Bangladeshi trade union leaders said that the end of an international arrangement aimed at ensuring the well-being of country’s garment workers is likely to undermine safety by making factory owners responsible for maintaining standards.
European fashion brands set up the Accord on Fire and Building Safety in Bangladesh in order to improve factory safety in the country after a garment factory complex collapsed in 2013 killing more than 1,100 people. The Accord was to expire in May 2018 but a longer transition period was agreed.
Attempts by the Accord’s members to extend its authority to operate were challenged in court by some factory owners, while the government set up its own body to take over its work.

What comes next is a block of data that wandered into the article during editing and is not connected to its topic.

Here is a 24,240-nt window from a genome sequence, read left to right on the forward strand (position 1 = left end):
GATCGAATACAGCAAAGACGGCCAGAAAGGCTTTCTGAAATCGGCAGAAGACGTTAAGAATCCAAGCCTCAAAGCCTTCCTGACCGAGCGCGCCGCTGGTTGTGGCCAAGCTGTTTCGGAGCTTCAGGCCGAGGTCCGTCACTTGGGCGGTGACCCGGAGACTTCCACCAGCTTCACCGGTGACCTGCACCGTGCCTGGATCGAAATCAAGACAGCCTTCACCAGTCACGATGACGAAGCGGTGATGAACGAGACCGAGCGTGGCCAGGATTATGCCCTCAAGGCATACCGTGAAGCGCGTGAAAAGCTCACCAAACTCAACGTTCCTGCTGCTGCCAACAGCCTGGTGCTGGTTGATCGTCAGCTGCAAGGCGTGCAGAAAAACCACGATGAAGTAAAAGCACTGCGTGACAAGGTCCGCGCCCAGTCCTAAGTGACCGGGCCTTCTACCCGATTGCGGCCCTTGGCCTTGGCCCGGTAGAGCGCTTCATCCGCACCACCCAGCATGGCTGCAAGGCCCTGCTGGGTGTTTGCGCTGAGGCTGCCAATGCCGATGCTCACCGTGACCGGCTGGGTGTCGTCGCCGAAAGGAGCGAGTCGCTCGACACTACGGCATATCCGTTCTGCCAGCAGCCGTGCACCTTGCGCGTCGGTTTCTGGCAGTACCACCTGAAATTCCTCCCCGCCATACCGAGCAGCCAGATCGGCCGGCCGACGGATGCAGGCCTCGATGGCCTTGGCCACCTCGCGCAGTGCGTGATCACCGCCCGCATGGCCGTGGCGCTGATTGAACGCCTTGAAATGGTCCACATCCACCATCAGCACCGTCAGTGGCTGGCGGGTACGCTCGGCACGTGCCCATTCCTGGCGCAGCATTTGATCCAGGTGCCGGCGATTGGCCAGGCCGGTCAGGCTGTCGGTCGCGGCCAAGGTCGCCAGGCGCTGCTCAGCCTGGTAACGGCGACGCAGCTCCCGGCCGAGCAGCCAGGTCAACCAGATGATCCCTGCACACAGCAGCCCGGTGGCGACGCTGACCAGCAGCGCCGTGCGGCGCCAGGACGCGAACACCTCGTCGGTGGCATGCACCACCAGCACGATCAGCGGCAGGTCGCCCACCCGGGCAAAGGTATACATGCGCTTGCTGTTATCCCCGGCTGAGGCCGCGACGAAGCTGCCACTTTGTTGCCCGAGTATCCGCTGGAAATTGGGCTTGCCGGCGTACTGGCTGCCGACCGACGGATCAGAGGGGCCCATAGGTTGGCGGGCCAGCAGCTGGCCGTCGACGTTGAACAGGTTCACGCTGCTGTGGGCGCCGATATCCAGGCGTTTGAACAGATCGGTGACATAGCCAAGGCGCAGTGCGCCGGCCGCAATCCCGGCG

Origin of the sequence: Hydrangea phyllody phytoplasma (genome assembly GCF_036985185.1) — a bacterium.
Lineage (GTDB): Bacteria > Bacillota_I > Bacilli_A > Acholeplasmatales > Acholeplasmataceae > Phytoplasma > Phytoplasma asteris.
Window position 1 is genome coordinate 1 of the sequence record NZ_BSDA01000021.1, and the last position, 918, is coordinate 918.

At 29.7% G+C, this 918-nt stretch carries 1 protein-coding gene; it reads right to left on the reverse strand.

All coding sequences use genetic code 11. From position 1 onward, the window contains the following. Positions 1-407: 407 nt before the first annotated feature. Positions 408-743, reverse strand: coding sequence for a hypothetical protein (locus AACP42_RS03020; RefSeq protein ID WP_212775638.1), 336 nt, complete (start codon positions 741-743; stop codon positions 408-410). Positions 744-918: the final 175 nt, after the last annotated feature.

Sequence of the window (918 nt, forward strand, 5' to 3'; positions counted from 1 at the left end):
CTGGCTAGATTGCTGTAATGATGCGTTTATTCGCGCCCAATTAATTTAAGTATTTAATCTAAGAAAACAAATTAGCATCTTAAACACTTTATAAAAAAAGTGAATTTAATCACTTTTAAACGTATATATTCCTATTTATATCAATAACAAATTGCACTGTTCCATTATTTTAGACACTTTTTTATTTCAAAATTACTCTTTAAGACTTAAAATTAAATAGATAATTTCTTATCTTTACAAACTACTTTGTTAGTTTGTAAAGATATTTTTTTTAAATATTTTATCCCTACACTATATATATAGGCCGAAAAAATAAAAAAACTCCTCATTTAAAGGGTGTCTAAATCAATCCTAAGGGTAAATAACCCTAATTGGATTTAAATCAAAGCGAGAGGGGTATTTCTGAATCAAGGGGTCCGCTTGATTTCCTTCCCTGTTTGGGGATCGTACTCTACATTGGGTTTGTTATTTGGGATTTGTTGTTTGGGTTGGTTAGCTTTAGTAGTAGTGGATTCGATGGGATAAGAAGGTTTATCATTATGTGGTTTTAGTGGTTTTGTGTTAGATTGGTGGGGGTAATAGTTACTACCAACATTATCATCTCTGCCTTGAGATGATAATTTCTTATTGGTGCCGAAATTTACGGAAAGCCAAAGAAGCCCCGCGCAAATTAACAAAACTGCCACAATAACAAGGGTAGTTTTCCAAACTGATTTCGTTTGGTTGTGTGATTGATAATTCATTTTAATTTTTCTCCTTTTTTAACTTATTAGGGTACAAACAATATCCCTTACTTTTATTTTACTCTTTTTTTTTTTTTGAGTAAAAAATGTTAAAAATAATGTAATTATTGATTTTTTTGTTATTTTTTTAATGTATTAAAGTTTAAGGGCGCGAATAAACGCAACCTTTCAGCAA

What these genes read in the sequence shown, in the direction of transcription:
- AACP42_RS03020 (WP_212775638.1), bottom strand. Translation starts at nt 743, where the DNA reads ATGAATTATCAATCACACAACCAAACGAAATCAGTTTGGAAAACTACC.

On Sunday, a court approved a plan to transfer the factory oversight team that works under the pact and its duties to a group led by the top garment manufacturer’s association. However, leaders of seven garment workers’ unions say they were not consulted on the arrangement.
“This deal is sure to compromise the safety and security of garment workers given there will be no independent decision-making by the Accord. This was framed without any discussion with labour unions,” said Babul Akter, President, Bangladesh Garment and Industrial Workers Federation.
Unions will decide this week on the action they might take to protest against the arrangement.